Why Pre-Graduation Work Experience Is Essential

You might think that the only reason to do work experience is to put it on your cv. You probably think you will just sit in an office answering telephone calls, or be given a stack of 2,000 envelops to stuff, send and stamp all before getting your boss’ lunch.

Although some work experience does involve completing menial tasks, All About Careers say “young people are more likely to be successful in their job hunt if they have done some good work experience.”

The National Centre for Universities and Placements explain that “placements – aka internships, sandwich years, a year in industry… – are cited by students as an invaluable means to hone skills, acquire knowledge, and develop significant business contacts.”

In the current economic climate, Dame Fiona Kendrick – the Chairman and Chief Executive for Nestle says “young people are well prepared for work but they lack experience,” and according to the Association of Graduate Recruiters (AGR) 300,000 students are graduating every year from UK universities.

This being said, it is imperative that graduates have some form of relative work experience or placement on their CV’s. 66% of recruiting employers consider previous work experience or a placement to be of critical or significant value when looking to hire graduates. (Data from UK Commission for Employment and Skills UKCEPS) So why is it so essential that university students gain experience in their industry before graduation?

The Higher Education Careers Service Unit (HECSU) surveyed over 13,000 people who had taken a degree in the last five years and concluded that there are many advantages that work experience gives “including learning what kind of work they want to do, to exposing them to life in the office, to giving them responsibilities, sector knowledge, crucial contacts and networking opportunities as well as being a direct route into employment.”

“You’ve got to stand out – so if you can get any experience whatsoever before you apply for jobs then you will be in a much better position,” says James Harrison, who is a Marketing and Communications Student at Bournemouth University and currently on a year’s placement at Warner Bros.

Your future employer will not only be looking for excellent academic achievement throughout your university course, but they also want well-round employees who have some experience of the industry and the ‘real world’. So after you have secured your place, how do you ensure you benefit from the work experience, so you can demonstrate your skills and abilities to potential future employers?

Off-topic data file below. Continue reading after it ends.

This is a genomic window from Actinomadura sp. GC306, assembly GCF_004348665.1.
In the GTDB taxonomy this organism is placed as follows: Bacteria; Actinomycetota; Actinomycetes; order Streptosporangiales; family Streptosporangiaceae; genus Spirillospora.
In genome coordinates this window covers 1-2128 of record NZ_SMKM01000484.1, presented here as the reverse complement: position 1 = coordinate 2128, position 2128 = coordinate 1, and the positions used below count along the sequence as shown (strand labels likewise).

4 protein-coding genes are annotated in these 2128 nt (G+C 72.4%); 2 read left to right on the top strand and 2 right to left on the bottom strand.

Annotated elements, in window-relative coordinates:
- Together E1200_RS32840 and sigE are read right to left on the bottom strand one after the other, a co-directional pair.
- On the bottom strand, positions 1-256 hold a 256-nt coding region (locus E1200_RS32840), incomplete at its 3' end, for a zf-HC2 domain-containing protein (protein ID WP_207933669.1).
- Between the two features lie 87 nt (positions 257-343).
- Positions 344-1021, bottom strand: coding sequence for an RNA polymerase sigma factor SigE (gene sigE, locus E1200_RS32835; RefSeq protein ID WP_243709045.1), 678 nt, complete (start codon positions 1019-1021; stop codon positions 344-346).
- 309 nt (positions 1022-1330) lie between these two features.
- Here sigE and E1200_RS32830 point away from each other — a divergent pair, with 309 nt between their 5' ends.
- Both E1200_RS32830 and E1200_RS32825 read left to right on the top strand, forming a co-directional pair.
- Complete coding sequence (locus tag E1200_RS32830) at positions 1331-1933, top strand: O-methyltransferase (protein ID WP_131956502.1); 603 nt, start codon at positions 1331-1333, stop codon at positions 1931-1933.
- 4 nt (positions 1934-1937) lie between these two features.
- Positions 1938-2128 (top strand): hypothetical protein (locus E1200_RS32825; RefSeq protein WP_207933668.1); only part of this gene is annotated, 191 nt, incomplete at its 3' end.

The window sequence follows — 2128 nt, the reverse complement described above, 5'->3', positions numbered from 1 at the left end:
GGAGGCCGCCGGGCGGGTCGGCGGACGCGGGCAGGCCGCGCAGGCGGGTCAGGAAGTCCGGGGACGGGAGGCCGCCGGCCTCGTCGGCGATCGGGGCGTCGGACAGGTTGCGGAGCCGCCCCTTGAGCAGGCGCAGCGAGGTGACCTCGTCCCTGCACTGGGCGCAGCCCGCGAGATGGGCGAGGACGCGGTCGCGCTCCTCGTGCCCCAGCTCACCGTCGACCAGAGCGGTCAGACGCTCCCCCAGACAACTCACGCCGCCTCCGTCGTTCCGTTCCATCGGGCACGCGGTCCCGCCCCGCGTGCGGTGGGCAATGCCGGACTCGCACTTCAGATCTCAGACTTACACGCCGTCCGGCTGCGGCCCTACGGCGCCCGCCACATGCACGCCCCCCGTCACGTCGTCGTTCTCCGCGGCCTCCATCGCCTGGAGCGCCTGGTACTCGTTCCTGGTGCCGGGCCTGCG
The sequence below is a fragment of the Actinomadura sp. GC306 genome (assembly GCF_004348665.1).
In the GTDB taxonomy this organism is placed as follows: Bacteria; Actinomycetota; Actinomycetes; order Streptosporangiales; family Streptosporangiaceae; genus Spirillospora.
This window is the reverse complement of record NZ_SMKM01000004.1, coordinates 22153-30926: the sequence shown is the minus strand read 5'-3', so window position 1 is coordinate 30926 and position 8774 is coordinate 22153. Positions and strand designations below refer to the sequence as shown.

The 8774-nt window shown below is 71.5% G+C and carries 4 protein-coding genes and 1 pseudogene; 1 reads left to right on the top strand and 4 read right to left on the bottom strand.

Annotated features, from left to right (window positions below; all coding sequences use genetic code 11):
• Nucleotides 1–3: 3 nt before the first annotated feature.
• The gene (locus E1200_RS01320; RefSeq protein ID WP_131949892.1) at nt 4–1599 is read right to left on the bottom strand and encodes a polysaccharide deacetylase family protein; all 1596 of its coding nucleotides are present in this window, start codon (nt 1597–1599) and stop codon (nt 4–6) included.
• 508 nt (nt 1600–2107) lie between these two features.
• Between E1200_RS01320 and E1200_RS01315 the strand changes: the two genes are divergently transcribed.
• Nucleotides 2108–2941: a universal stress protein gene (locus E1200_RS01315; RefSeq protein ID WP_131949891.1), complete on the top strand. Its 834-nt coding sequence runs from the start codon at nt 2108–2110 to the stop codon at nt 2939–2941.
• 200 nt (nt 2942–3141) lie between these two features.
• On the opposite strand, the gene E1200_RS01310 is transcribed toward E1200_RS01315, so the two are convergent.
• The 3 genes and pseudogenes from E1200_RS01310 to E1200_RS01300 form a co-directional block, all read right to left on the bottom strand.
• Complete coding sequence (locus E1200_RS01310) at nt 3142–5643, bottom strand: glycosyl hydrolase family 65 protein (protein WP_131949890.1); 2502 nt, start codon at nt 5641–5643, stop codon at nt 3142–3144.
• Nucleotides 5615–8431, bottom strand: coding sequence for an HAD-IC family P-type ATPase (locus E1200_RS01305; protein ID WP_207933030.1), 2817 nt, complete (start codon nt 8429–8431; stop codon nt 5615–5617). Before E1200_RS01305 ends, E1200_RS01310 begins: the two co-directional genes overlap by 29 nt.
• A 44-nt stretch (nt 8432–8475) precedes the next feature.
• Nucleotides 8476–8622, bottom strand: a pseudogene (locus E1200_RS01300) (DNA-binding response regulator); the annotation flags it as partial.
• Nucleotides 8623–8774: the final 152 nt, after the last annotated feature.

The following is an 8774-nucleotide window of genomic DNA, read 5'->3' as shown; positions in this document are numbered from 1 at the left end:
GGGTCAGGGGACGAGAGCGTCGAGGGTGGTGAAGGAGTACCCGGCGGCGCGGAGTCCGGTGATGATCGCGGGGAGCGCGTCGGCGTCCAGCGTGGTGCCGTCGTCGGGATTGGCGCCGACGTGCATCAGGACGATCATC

Resilience and perseverance are the most necessary qualities you will need when undertaking a placement. Some days the work load will be incredibly slow, but the temptation to check your social media and take a longer lunch break will not benefit you.

It is difficult to not overstep the boundary between asking your supervisor if there is anything you can do to help on regular occasions and pestering them. After the first few days of working at the company you should have settled in, got the feel for how things work and the tasks assigned to you should start piling in.

Take initiative – if you’ve sat in on the morning meeting, taken notes, and understand the plans for the day, then feel free to take yourself off and do some research in your own time. You can then present your ideas to your supervisor and show your resourcefulness.

Confidence – don’t be afraid to ask questions and challenge the choices and decisions that have been made, and give alternate ideas to the ones already presented.

Enthusiasm and motivation are also necessary, as the Association of Graduate Recruiters (AGR) explain: “this may sound obvious but many employers speak of candidates who can’t demonstrate they have a meaningful interest in the work that they are applying to do.” Work experience is your chance to decide whether or not a certain sector of the industry is the area you want to apply for jobs in.

Network – work experiences and internships are the perfect opportunity to know people in the industry you will be working in after graduation. Linkedin is a great way to stay in contact after the placement has ended. There is even the chance that you could be offered further work experience or even a job at the end of graduation, so there is no harm in keeping in touch.


Rebecca Miller is a freelance multimedia journalist and graduate from Bournemouth University. You can check out her online portfolio here and find her on LinkedIn

Inspiring Interns is a graduate recruitment agency which specialises in sourcing candidates for internships and giving out graduate careers advice. To hire graduates or browse graduate jobs, visit their website.